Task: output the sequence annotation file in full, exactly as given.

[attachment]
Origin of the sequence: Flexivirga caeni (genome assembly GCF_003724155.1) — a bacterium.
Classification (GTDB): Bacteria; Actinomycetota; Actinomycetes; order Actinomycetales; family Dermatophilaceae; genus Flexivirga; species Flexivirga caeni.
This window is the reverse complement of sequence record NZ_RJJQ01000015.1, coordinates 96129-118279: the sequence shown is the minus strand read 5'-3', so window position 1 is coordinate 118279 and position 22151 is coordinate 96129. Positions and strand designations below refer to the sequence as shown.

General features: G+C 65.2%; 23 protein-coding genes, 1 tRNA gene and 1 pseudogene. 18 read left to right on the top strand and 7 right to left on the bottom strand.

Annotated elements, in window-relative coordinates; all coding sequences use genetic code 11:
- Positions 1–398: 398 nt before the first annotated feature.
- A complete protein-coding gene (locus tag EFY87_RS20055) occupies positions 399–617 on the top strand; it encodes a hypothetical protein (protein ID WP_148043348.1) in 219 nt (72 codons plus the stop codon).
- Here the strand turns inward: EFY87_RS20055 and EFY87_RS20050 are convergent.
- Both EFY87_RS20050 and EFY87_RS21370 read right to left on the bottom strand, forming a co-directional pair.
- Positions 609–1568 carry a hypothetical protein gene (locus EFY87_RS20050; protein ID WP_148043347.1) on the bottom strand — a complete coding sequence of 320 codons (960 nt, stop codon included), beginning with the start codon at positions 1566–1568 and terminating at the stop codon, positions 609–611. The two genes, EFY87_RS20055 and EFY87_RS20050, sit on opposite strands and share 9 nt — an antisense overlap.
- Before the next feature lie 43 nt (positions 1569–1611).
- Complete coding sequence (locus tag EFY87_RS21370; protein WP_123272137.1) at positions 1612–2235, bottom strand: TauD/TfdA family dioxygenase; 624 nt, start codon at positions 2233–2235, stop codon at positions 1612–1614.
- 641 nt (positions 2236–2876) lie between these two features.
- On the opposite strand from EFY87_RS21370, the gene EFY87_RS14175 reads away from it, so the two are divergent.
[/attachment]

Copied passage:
Origin of the sequence: Flexivirga caeni (genome assembly GCF_003724155.1) — a bacterium.
Classification (GTDB): Bacteria; Actinomycetota; Actinomycetes; order Actinomycetales; family Dermatophilaceae; genus Flexivirga; species Flexivirga caeni.
This window is the reverse complement of sequence record NZ_RJJQ01000015.1, coordinates 96129-118279: the sequence shown is the minus strand read 5'-3', so window position 1 is coordinate 118279 and position 22151 is coordinate 96129. Positions and strand designations below refer to the sequence as shown.

General features: G+C 65.2%; 23 protein-coding genes, 1 tRNA gene and 1 pseudogene. 18 read left to right on the top strand and 7 right to left on the bottom strand.

Annotated elements, in window-relative coordinates; all coding sequences use genetic code 11:
- Positions 1–398: 398 nt before the first annotated feature.
- A complete protein-coding gene (locus tag EFY87_RS20055) occupies positions 399–617 on the top strand; it encodes a hypothetical protein (protein ID WP_148043348.1) in 219 nt (72 codons plus the stop codon).
- Here the strand turns inward: EFY87_RS20055 and EFY87_RS20050 are convergent.
- Both EFY87_RS20050 and EFY87_RS21370 read right to left on the bottom strand, forming a co-directional pair.
- Positions 609–1568 carry a hypothetical protein gene (locus EFY87_RS20050; protein ID WP_148043347.1) on the bottom strand — a complete coding sequence of 320 codons (960 nt, stop codon included), beginning with the start codon at positions 1566–1568 and terminating at the stop codon, positions 609–611. The two genes, EFY87_RS20055 and EFY87_RS20050, sit on opposite strands and share 9 nt — an antisense overlap.
- Before the next feature lie 43 nt (positions 1569–1611).
- Complete coding sequence (locus tag EFY87_RS21370; protein WP_123272137.1) at positions 1612–2235, bottom strand: TauD/TfdA family dioxygenase; 624 nt, start codon at positions 2233–2235, stop codon at positions 1612–1614.
- 641 nt (positions 2236–2876) lie between these two features.
- On the opposite strand from EFY87_RS21370, the gene EFY87_RS14175 reads away from it, so the two are divergent.